It’s almost here. That special Sunday when the nation pauses to celebrate our collective obsession with competition -- Super Bowl XLVIII, with its Latin numbers redolent of religion. Followed by two weeks of heated contests that are the Winter Olympics.
Where does our competitiveness come from?
Well, I can tell you about a Saturday morning bike ride I shared with some family members who had two sons – aged about eight and 10 – along the beautiful Cape Cod Rail Trail, a bike path that meanders through some 25 miles of mostly wooded land in Dennis, Eastham and Wellfleet.
At lunch after our ride, the younger brother was visibly upset. His father – who happens to have his high school football jersey framed on the family room wall – asked why.
“I didn’t finish first,” his son said, his eyes starting to tear.
His father consoled him. “After lunch we’ll go back and you can win this time.”
Huh? This poor kid regarded our tranquil bike ride as a competition?
I know too many people who delight in competitiveness and border on the neurotic in their drive to finish first in every aspect of their lives – even here in paradise.
I've always considered this a terribly unhappy way to go through life – needing to win at everything.
Like this guy:
“I like to win in everything I do, regardless of what it is. You want to race down the street, I want to beat you. If we're playing checkers, I want to win. You beat me, it's going to bother me. I just enjoy competition.”
Derek Jeter said it.
But athletes aren’t the only ones afflicted with near-neurotic competitiveness.
Writers – even at the top of their game – have waged famous rivalries. Edgar Allan Poe and Henry Wadsworth Longfellow. Mary McCarthy and Lillian Hellman. Gore Vidal and Norman Mailer.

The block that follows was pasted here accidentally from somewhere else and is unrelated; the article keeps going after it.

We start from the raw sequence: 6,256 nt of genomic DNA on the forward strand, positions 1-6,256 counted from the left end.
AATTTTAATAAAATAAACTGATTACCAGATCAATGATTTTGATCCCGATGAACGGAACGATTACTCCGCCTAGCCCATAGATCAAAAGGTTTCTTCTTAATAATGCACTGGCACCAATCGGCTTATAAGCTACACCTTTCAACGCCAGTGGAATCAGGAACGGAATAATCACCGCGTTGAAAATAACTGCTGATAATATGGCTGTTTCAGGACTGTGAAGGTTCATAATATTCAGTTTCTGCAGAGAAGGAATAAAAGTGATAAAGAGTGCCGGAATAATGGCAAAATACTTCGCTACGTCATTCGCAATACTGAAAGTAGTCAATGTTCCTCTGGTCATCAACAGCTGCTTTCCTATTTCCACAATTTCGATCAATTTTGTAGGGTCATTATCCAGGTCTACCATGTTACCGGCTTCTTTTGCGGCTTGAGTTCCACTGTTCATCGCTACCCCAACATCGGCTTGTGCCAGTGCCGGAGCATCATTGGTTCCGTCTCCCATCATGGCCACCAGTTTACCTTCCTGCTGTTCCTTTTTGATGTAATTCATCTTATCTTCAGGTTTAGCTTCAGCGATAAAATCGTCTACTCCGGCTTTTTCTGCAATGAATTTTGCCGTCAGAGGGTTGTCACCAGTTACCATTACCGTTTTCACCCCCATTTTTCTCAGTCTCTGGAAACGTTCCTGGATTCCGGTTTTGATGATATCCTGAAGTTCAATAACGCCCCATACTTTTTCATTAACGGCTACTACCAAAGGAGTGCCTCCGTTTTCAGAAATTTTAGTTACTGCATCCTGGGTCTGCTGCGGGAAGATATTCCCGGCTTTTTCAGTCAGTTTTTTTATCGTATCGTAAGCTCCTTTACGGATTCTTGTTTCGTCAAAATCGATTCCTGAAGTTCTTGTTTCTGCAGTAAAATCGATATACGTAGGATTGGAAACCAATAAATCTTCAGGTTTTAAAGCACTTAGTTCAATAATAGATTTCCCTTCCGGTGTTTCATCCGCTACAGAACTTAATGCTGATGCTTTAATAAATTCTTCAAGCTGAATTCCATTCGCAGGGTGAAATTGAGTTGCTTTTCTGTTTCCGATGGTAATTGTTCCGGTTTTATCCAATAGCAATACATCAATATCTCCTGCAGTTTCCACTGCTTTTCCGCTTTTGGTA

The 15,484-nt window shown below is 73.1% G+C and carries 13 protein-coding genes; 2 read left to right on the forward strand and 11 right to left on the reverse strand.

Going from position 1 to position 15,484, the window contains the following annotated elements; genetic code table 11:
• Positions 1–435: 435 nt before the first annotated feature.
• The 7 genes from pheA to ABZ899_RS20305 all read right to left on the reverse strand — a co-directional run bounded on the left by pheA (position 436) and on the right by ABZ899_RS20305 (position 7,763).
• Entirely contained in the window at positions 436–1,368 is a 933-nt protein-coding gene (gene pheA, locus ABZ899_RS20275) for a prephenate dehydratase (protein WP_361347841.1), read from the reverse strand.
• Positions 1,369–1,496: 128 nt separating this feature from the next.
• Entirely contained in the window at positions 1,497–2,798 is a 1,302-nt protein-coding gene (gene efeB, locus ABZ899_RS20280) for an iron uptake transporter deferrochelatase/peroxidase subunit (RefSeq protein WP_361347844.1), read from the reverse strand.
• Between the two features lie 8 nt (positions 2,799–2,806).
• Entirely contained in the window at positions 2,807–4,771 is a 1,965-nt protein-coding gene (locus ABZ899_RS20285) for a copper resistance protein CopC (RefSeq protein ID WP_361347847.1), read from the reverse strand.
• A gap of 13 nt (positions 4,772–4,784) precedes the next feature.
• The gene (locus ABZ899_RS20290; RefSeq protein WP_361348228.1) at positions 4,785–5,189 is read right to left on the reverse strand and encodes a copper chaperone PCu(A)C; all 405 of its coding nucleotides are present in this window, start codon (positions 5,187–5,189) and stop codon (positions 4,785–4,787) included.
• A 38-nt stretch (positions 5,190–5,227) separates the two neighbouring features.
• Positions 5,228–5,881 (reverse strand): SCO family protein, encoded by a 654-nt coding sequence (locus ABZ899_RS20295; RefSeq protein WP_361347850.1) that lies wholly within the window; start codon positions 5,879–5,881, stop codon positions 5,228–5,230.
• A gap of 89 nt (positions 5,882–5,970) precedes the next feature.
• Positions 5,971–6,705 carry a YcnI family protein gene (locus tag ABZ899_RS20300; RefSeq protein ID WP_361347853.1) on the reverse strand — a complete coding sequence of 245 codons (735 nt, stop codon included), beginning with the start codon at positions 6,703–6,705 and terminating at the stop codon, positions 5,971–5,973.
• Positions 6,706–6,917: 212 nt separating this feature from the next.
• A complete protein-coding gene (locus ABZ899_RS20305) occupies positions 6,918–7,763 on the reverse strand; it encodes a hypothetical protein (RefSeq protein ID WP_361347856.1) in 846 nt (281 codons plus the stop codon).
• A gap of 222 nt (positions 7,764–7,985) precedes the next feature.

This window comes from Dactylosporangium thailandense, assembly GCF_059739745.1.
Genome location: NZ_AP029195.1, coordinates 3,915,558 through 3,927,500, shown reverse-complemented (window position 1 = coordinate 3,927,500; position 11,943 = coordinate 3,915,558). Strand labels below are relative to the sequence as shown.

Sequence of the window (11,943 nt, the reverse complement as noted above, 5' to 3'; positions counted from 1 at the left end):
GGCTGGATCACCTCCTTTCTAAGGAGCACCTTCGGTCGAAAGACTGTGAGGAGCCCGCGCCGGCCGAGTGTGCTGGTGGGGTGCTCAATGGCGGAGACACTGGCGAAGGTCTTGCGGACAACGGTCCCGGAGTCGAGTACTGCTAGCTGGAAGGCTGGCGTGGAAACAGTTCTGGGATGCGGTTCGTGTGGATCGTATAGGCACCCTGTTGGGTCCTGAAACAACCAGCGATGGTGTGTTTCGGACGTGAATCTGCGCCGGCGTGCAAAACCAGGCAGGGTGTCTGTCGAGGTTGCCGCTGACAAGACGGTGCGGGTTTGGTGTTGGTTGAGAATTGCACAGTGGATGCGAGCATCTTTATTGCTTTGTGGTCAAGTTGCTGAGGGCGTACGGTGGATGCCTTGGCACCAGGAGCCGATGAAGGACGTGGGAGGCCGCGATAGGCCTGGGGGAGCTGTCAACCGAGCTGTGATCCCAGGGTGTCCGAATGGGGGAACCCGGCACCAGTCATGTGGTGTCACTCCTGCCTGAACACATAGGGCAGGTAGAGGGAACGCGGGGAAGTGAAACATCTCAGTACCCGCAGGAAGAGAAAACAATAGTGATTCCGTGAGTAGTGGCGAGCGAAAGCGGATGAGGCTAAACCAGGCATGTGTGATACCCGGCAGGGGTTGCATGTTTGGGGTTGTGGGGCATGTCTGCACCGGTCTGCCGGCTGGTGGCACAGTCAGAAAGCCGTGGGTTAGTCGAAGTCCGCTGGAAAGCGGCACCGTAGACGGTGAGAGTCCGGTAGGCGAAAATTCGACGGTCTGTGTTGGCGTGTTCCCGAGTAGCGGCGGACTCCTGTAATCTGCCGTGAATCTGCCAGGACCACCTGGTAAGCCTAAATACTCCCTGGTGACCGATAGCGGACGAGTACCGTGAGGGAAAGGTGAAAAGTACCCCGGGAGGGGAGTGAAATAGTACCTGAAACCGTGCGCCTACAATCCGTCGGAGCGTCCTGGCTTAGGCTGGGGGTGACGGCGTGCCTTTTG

Woody Allen nailed it in this scene from his 2011 film, Midnight in Paris:
Gil: I would like you to read my novel and get your opinion.
Ernest Hemingway: I hate it.
Gil: You haven't even read it yet.
Ernest Hemingway: If it's bad, I'll hate it. If it's good, then I'll be envious and hate it even more. You don't want the opinion of another writer.
Karen Horney, a Freudian who went on to develop Psychoanalytic Social Theory, suggested that modern culture is based on competition. Everyone is the real or potential competitor of everyone else, she said, and this competition results in basic hostility.
There might also be a case that competition is the obverse of ambition.
Blogger Luke McElroy says competition and ambition are two primary manifestations of personal motivation -- neither one better than the other, just different.
Google Co-Founder Larry Page, for instance, wins by out-performing Microsoft and Yahoo. Steve Jobs, on the other hand, never worried much about Apple's competition, but drove himself to be personally better in creating phenomenal products.
It’s the difference between basketball and swim teams. Both are team sports. But the basketball team wins by making the other team lose. The swimming team wins by individuals bettering themselves.
I’m not sure into which category I fall. I always thought I wasn’t a competitive person at all.
But I felt the adrenalin rush of competitiveness as I ran the New York City Marathon. I wasn’t going to win the race, of course. The Kenyan had broken the tape long before I reached the 26th mile.
Yet … the finish line beckoned … and I wanted to beat just the one runner directly in front of me.
And then the next.
And the next …
In my next blog, "Making Life Work Best"